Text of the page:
The High Cost (and Profits) of College Athletics
Athletes place their bodies and even their lives at risk. Examples range from players dying due to the flying wedge, to Willis McGahee’s knee injury against Ohio State in the 2003 National Championship, to Alabama’s Tyrone Prothero nearly losing his leg to an injury in a game against Florida in October 2005. To make matters worse, colleges are not obligated to carry medical insurance for student athletes. Rather, the parents’ insurance is considered the primary insurance.
It’s not surprising, then, that athletes are asking for a piece of the pie. And it’s a very lucrative pie, indeed. In 2019, the NCAA recorded a revenue of $867 million (Statista.com) after recording over $1 billion in profit in 2016 (ESPN.com). It’s true that overall revenue isn’t the same as overall profit, but the point is that a lot of money is being made off these athletes. Colleges make billions in tickets sales, donations, T.V. contracts, corporate sponsorships, licensing and merchandise (approximately 12.6 billion in 2013).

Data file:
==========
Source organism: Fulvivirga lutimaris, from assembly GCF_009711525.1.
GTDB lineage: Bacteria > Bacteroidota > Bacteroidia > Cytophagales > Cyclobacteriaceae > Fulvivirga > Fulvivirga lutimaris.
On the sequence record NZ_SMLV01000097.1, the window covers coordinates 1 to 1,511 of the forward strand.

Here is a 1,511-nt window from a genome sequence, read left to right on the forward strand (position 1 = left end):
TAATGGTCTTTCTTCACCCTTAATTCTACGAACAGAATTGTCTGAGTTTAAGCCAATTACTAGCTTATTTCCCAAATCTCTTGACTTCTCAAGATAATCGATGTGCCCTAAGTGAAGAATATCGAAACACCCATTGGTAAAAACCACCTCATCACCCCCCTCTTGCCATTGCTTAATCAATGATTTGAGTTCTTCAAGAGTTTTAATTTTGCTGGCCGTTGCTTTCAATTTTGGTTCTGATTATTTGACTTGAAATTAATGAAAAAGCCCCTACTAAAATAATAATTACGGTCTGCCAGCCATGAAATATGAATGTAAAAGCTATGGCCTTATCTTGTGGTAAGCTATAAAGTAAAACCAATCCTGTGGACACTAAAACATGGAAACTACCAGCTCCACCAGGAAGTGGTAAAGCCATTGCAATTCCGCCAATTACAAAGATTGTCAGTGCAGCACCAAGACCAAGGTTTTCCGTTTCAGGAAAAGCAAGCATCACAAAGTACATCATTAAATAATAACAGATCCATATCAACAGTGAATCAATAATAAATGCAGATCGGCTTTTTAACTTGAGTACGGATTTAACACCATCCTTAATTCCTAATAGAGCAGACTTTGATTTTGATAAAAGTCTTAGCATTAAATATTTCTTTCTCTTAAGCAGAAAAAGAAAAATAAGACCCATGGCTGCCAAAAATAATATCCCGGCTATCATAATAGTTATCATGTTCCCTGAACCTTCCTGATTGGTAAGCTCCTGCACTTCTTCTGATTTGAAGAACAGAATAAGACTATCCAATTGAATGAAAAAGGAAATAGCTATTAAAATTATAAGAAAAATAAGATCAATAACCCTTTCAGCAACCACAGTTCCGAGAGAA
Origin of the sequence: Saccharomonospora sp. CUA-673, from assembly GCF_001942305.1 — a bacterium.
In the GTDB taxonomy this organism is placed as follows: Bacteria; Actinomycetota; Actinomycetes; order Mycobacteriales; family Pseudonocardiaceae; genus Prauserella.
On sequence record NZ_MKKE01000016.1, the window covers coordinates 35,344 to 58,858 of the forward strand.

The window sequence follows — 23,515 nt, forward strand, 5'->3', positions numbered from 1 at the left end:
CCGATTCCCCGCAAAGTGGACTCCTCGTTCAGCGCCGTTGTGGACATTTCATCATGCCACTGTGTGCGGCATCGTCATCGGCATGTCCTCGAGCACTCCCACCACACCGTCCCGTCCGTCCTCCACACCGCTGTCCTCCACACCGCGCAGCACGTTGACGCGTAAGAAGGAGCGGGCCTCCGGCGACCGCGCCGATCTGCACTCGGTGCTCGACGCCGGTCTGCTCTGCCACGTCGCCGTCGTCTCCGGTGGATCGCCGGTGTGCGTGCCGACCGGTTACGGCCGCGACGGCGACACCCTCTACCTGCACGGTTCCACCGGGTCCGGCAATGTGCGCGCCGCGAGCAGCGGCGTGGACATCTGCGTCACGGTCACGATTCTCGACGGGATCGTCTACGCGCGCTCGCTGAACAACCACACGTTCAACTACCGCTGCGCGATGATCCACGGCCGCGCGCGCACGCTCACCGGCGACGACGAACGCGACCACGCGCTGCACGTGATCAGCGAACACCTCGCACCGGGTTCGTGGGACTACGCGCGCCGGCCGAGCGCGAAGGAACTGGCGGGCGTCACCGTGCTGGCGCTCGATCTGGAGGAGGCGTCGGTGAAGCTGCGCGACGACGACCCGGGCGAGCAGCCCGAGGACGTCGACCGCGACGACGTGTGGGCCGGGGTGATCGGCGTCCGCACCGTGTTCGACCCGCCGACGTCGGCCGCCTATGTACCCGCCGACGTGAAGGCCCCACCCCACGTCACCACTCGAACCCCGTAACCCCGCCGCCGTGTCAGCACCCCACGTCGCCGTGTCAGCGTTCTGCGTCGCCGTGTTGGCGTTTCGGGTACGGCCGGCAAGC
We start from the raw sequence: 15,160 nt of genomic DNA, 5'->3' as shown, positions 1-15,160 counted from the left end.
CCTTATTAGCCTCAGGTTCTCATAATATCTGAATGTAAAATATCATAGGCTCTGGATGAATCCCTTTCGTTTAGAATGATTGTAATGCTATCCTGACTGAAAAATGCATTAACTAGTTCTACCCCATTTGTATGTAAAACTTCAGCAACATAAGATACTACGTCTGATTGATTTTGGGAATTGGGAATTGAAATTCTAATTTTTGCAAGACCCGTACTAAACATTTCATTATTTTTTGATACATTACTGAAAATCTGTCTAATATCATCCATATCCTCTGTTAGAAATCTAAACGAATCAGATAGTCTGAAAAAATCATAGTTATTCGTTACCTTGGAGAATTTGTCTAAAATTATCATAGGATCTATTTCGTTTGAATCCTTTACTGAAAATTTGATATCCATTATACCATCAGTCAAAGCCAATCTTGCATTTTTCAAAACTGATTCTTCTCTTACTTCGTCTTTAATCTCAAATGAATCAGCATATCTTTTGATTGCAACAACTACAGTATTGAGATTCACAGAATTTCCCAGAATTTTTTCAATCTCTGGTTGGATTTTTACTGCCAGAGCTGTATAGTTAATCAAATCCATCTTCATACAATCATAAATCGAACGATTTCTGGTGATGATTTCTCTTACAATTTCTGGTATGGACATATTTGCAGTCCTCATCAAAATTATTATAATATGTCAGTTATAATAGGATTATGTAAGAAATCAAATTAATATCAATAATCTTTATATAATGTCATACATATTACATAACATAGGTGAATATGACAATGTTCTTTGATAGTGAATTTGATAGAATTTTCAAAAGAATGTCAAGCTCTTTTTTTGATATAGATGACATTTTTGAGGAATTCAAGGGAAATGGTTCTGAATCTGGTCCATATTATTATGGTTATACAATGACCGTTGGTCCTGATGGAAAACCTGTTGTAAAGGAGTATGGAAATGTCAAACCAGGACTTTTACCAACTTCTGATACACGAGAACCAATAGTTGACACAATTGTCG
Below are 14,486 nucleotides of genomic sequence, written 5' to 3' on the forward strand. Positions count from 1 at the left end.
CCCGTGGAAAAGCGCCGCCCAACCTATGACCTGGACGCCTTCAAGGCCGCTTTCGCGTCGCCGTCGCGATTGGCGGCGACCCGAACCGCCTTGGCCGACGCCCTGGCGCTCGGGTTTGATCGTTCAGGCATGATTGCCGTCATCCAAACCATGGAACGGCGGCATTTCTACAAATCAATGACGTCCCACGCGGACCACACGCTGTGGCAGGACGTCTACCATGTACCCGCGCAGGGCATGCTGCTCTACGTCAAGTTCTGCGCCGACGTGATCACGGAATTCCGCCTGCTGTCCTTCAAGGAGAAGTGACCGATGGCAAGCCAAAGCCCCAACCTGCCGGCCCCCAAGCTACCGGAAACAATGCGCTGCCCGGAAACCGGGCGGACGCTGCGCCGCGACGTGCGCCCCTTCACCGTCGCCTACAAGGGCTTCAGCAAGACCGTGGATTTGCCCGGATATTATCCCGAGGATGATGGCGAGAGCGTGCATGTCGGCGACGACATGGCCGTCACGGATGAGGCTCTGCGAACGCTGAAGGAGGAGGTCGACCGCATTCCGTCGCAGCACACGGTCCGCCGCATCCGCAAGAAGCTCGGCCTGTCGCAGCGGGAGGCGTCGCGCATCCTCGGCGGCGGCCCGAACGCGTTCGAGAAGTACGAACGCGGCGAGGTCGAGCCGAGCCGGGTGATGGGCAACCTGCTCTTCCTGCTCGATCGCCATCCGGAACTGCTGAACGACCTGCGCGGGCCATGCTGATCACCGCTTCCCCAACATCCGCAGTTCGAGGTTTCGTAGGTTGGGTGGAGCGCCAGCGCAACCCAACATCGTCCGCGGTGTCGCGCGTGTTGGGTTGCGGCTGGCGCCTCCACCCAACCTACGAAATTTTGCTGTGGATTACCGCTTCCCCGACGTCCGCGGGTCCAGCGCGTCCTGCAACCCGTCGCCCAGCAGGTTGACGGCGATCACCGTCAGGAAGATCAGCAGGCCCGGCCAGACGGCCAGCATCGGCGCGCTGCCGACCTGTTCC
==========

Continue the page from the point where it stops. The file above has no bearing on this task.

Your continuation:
The NCAA is fully aware of its role as a farm system for the professional leagues, and there can be little doubt that it has used that position to its advantage. Since 2006, the last year a player could enter the NBA out of high school, a total of three U.S.-born athletes in basketball and football combined have made it to the pros without first attending college. In announcing its decision to allow student athletes to profit off their name, image and likeness (NIL) just like any other student, Mark Emmert and the NCAA finally began to release its choke-hold on them.
Going Pro in College
The benefit of this system is that it allows athletes to receive compensation for their skills by virtue of capitalizing on their names, images and likenesses without placing the NCAA or athletic department budgets at risk. Professor Gabe Feldman, who has done extensive research on this topic, discussed this concept well before the NCAA adopted a nearly identical model to his proposal. It’s worth highlighting that, even prior to these changes, the NCAA had a way for college athletes to go pro, provided it wasn’t in the sport they were going to school for.